Tuesday, March 1, 2011

Chernobyl 25th Anniversary Fear-Fest.

The 26th of April this year shall mark the twenty-fifth anniversary of the worst accident in the history of nuclear power generation, the reactor core explosion which took place in Reactor 4 in the Chernobyl Nuclear Power Plant near the town of Pripyat in what was then the Ukrainian Soviet Socialist Republic. Anti-nuclear activists and organisations around the world are gearing up to honour the event's anniversary with a predictable outpouring of propaganda aimed at frightening people out of their wits at the prospect of using nuclear power. The following article from Voice of America is doubtless one of an avalanche of similar reports which shall flood the media over the next couple of months.


It's informative to see how this report is structured. First we have the headline, which tells us "UN Reports Thousands of Thyroid Cancers 25 Years After Chernobyl Nuclear Disaster". This turns out to be rather misleading. One could be forgiven for thinking that the UN had found thousands of thyroid cancers stemming from the accident happening now, but no. The headline actually means that a UN report has found that thousands of cases of thyroid cancer were caused by the accident (which is not in dispute), and at the moment it just happens to be twenty five years since that occurred.

We also have a photograph of a clearly distressed nine year old child, Yulia Kostina, in the intensive care unit of the Endocrinology Institute in Kiev, Ukraine, recovering from surgery to treat cancer (presumably thyroid cancer). There is no date for the photo, so the reader might be tempted to think that it is recent or current. It is actually from the year 2000, so Yulia would have been born in 1990 or 1991. The source appears to be the following article:


The clear implication of the photo is that Yulia's condition arose as a result of exposure to radioactive fallout from the Chernobyl accident. Most casual readers of the original article in 2000 probably thought this a reasonable conclusion, given that she was born a few years after the accident. Readers of the current Voice of America article would most likely think the same thing, even if they thought that the photo was current. After all, we all know that radioactive fallout lasts for centuries, so surely there's still plenty around to go on causing the sort of cancer the article speaks of.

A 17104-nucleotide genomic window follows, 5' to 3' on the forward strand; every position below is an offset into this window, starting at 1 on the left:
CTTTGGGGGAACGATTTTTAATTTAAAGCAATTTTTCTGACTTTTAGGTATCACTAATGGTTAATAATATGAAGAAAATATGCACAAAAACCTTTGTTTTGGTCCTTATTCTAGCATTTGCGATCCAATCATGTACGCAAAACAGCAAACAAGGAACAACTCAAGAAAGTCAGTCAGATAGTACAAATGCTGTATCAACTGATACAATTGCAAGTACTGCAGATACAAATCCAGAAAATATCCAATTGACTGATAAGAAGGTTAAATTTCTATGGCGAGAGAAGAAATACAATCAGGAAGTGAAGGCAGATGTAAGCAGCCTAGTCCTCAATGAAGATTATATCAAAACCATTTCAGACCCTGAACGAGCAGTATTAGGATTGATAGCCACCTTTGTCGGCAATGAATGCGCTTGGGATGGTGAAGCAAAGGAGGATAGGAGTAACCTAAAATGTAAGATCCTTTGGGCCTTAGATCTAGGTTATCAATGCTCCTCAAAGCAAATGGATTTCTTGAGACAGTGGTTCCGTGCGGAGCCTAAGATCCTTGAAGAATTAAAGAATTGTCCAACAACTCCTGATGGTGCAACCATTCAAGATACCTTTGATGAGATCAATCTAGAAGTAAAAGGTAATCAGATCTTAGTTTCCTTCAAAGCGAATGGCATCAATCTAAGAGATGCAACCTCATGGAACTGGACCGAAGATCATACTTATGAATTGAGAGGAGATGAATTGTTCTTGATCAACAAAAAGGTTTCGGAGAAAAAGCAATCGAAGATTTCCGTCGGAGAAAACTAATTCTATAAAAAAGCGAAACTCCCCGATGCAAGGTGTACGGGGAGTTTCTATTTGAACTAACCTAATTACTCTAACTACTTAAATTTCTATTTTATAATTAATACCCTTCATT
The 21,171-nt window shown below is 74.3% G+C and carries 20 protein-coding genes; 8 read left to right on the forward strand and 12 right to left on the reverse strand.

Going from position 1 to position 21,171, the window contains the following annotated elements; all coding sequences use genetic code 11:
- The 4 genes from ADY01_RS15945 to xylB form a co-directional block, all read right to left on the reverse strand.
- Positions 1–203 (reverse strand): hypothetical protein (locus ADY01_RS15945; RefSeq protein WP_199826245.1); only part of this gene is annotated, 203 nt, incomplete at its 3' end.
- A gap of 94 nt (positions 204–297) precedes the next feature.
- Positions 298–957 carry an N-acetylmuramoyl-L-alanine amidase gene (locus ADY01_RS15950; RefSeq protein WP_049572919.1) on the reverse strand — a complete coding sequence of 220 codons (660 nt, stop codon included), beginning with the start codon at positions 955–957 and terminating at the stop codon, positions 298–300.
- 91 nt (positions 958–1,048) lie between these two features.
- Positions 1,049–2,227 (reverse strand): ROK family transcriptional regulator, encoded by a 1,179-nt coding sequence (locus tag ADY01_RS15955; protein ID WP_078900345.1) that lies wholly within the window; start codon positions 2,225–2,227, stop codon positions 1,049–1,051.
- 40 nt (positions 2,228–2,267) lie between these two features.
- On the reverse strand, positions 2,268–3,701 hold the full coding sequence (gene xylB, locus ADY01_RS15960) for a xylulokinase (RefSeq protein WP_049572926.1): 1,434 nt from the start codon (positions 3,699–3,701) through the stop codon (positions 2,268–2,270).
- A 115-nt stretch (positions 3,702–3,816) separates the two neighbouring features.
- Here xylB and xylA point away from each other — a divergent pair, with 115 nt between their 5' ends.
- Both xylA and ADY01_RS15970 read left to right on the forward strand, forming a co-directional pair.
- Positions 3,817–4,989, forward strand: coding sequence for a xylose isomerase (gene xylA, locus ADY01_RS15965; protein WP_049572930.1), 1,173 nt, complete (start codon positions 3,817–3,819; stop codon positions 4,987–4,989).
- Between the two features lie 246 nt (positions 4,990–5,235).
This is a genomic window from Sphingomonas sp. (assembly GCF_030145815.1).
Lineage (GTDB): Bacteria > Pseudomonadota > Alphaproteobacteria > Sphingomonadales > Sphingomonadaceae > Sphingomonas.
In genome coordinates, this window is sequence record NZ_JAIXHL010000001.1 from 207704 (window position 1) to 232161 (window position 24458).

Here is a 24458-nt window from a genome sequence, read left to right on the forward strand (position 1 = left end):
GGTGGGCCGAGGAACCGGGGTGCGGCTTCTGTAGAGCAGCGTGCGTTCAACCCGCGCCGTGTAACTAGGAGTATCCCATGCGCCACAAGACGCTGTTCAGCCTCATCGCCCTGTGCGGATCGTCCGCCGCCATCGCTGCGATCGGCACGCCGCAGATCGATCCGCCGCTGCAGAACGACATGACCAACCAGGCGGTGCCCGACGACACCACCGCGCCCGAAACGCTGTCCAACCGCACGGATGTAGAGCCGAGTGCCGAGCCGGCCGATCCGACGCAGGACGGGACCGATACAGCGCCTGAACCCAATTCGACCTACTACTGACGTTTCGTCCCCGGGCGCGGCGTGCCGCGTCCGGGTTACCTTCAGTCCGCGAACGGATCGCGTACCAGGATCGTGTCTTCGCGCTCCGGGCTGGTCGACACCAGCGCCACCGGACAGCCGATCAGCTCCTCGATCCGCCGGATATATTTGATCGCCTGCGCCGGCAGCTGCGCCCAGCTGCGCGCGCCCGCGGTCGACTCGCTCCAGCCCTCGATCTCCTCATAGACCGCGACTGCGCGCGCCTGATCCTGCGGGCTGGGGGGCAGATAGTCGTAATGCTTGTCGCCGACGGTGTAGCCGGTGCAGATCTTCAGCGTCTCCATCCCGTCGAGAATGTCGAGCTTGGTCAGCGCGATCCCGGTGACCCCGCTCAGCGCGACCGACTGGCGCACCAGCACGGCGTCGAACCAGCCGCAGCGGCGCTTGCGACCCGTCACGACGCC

The trouble is that the danger of thyroid cancer for children in the wake of the Chernobyl accident came from the ingestion of the radioactive isotope iodine-131, a highly radioactive fission product which was released in large quantities by the explosion of the reactor core. Iodine is rapidly absorbed by the thyroid in humans, and the biological processes responsible make no distinction between ordinary non-radioactive iodine and the chemically identical radioactive isotope. Iodine-131 was deposited on grasslands, consumed by dairy cows and concentrated in milk products. The Soviet-era authorities recognised the danger and distributed iodine tablets to be given to children (if the thyroid is already saturated with iodine it wont take up any extra from contaminated milk), but it seems that many parents did not trust those authorities, and many thousands of children were unnecessarily exposed to the radionuclide. This effect caused a massive jump in thyroid cancer rates for children, and sadly, nine of those children did in fact die as a result. In the region in question, only a handful of cases would usually show each year.

Of course, because iodine-131 is so very radioactive, it has a short half life of just over eight days. As a general rule of thumb, there is virtually nothing left of an initial mass of radioactive material after about ten half lives have elapsed. Practically all of the iodine-131 released by the accident had decayed away within three months, around four years before Yulia Kostina was born. It is simply impossible for Yulia's thyroid cancer to have been caused by the radioactive release from Chernobyl. It seems that Yulia was one of those few unfortunate children who contracted the disease as part of the normal course of events.

The article uses extensive quotes from Dr. Fred Mettler, a respected figure in the field of radiology and a major contributor to the UN report. Dr. Mettler's comments are quite reasonable, but they are interspersed with quotes from a source many consider compromised, Professor Anders Moller, a Danish evolutionary biologist who specialises in avian evolution. Professor Moller's reputation has been under a cloud since being found guilty of misconduct by the Danish Committees on Scientific Dishonesty in 2003:


Moller has recently published a study in which he claims that birds living in the Chernobyl fallout zone have smaller brains than their counterparts elsewhere. This paper has been making the rounds of the media, and came to the attention of Rod Adams, publisher of Atomic Insights in early February. Rod's treatment of the subject is thorough, so I will direct the reader's attention there rather than try to recapitulate his analysis. I also strongly recommend reading through the comments thread:


It is clear that Voice of America has cobbled together a bunch of factoids and misrepresented quotes from sources of widely varying credibility in order to produce a typical hyped-up anti-nuke scare story. Unfortunately we can expect plenty more of the same as the anniversary approaches.